UNITED STATES DISTRICT COURT FOR THE DISTRICT OF COLUMBIA
January 17, 1983
WASHINGTON-BALTIMORE NEWSPAPER GUILD LOCAL 35, affiliated with the Newspaper Guild, AFL-CIO-CLC, et al., Plaintiffs-Plaintiff-Intervenors,
The WASHINGTON STAR COMPANY, et al., Defendants
The opinion of the court was delivered by: PARKER
BARRINGTON D. PARKER, District Judge:
This litigation calls into play application of provisions of the Employee Retirement Income Security Act 1974 ("ERISA"), 29 U.S.C. §§ 1001 et seq. Specifically, the Court must determine who is the lawful claimant to approximately four million dollars of surplus assets in an employee benefit plan terminated in 1981 by The Washington Star Company ("The Star"). The plaintiffs and plaintiff-intervenors who claim the surplus include former Star employees and several local unions -- the Washington-Baltimore Newspaper Guild, Local 35; the Washington Mailers' Union, No. 29; Local Union No. 26, International Brotherhood of Electrical Workers; Graphic Arts International Union, Local 285; Columbia Typographical Union, No. 101; and Newspaper & Graphic Communications Union, Local 6 ("Guild"). The defendants include The Washington Star Company; Time, Inc., owner of The Star; the Evening Star Employees' Benefit Plan ("Plan"); the Plan's Board of Trustees; and the several individual trustees. Time, Inc. purchased The Star in 1978, prior to the commencement of this litigation.
The plaintiffs seek to enjoin the Star from appropriating the surplus assets. They allege that the defendants' claim violates provisions of ERISA.
The parties have filed cross-motions for summary judgment.
For the reasons discussed below, the Court determines that after a consideration of the material undisputed facts, the defendants should prevail as a matter of law and the Star is entitled to the surplus assets in the employee benefit plan.
The background events and material facts in the proceeding are not disputed and may be briefly stated.
The Washington Star Company was for a long time a publisher of an afternoon and early evening newspaper in this City. Starting in 1918, it maintained a pension plan providing retirement and disability benefits for its salaried employees. The pension plan was known as The Evening Star Employees Benefits Plan. Through its entire life it was funded exclusively by contributions from The Star and administered by a committee of trustees appointed by The Star.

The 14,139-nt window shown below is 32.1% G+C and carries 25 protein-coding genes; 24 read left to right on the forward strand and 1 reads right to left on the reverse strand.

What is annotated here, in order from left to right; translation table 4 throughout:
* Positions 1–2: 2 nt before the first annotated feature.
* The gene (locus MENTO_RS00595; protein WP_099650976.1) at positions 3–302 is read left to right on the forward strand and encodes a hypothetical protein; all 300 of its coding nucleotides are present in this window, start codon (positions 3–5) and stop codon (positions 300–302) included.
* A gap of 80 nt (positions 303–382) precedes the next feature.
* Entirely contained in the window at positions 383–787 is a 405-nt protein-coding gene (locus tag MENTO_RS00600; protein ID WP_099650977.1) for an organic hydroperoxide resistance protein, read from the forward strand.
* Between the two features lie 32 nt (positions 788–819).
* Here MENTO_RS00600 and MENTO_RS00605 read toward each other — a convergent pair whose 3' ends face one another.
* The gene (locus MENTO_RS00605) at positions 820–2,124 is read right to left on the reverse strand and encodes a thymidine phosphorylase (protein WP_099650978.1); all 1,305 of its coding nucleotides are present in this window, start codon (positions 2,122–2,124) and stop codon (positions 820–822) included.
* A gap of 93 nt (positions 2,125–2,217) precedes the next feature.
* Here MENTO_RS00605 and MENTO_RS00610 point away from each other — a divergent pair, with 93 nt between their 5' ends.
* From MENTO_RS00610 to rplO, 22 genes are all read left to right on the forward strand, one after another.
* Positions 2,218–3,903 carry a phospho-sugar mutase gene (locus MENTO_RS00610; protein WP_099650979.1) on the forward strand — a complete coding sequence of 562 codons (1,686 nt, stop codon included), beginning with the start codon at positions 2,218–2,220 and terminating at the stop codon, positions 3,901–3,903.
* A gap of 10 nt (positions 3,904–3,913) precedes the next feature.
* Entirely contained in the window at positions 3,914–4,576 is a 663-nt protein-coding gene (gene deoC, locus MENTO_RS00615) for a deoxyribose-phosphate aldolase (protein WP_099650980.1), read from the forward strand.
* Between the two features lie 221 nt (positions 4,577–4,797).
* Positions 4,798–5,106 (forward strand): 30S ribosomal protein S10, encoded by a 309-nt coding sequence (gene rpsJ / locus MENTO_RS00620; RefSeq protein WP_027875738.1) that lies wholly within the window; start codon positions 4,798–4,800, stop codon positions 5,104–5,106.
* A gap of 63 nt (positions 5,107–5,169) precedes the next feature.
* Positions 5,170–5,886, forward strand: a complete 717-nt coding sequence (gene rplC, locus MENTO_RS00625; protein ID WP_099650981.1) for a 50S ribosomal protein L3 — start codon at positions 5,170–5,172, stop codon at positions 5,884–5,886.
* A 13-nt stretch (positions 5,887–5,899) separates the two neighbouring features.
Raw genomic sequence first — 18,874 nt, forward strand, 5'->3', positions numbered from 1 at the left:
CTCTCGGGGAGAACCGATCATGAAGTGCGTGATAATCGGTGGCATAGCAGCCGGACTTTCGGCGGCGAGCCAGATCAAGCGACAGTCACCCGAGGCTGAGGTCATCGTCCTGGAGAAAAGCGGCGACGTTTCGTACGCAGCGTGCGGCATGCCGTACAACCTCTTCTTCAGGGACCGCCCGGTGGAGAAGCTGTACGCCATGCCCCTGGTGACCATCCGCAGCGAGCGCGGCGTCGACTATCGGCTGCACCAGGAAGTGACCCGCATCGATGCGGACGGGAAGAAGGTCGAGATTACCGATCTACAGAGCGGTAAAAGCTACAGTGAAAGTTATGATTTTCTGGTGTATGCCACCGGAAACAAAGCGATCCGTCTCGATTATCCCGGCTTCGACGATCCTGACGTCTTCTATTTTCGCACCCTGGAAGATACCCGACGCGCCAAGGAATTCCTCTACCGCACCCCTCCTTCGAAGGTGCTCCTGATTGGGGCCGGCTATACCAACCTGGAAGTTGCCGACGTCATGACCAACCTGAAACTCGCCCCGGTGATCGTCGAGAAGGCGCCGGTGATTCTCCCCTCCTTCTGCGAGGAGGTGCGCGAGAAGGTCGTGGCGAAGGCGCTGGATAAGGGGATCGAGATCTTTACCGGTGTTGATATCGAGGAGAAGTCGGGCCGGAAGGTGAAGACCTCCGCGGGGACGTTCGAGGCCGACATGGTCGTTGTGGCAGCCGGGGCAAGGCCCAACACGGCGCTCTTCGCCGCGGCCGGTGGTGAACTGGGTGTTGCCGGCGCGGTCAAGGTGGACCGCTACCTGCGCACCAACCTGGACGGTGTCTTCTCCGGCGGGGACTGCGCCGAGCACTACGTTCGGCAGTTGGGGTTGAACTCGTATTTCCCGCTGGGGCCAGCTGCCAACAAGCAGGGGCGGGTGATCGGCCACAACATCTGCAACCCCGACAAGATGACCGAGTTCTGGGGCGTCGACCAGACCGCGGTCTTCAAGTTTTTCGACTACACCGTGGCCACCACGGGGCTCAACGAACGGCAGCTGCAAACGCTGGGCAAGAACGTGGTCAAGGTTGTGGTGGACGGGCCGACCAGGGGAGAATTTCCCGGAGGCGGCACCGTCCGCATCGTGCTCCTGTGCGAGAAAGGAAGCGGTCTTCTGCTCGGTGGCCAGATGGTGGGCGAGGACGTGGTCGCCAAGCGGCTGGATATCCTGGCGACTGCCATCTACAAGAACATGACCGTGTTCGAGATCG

Two documents govern its operation: a Plan document describing a definite and fixed level of benefits, and a Trust Agreement executed between the Plan's Trustees and the Star. The operative Trust Agreement was executed in 1945. Amendments to the Agreement, made in 1976 and 1981, give rise to this litigation. Prior to 1976, the Trust Agreement provided that, in the event the company terminated the Plan, "no part of the Trust Fund shall ever revert to the company or inure to its benefit prior to satisfaction of all liabilities to employees under the Plan."
In September 1976, the trustees amended and restated the Plan document and Trust Agreement. The terms of Article XI of the amended 1976 Trust Agreement are central to this dispute. The amended section 1 of the Article included a provision for future amendment of the Trust Agreement:
1. This Trust Agreement may be amended from time by the Employer, provided that no amendment shall divert the Trust Fund as then constituted, nor any part thereof, to a purpose other than for the exclusive benefit of employees covered by the Plan or their beneficiaries, and provided further that no amendment shall be adopted if it adversely affects continuing qualification of the Plan under § 401(a) of the IRC, the tax exemption of the Trust under § 501(a) of the IRC, or is in violation of ERISA or any other applicable law (emphasis added).
Any amendment of the Trust Agreement which affects the duties or responsibilities of the Trustees must be agreed to in writing by said Trustees.
Section 2, as amended, governed the trustees' right to terminate the trust:
2. The Trust may be terminated by the employer at any time. Upon termination, the Trustees shall pay all obligations of the Trust and distribute the balance in the Trust Fund in such manner as they determine will best effectuate the purpose of this Trust and in accordance with ERISA or other applicable law. In no event shall any of the Trust Fund be used to discriminate in favor of officers, shareholders or highly compensated employees or be returned to the Employer or be used for, or diverted to, purposes other than for the exclusive benefit of employees covered by the Plan or their beneficiaries (emphasis added).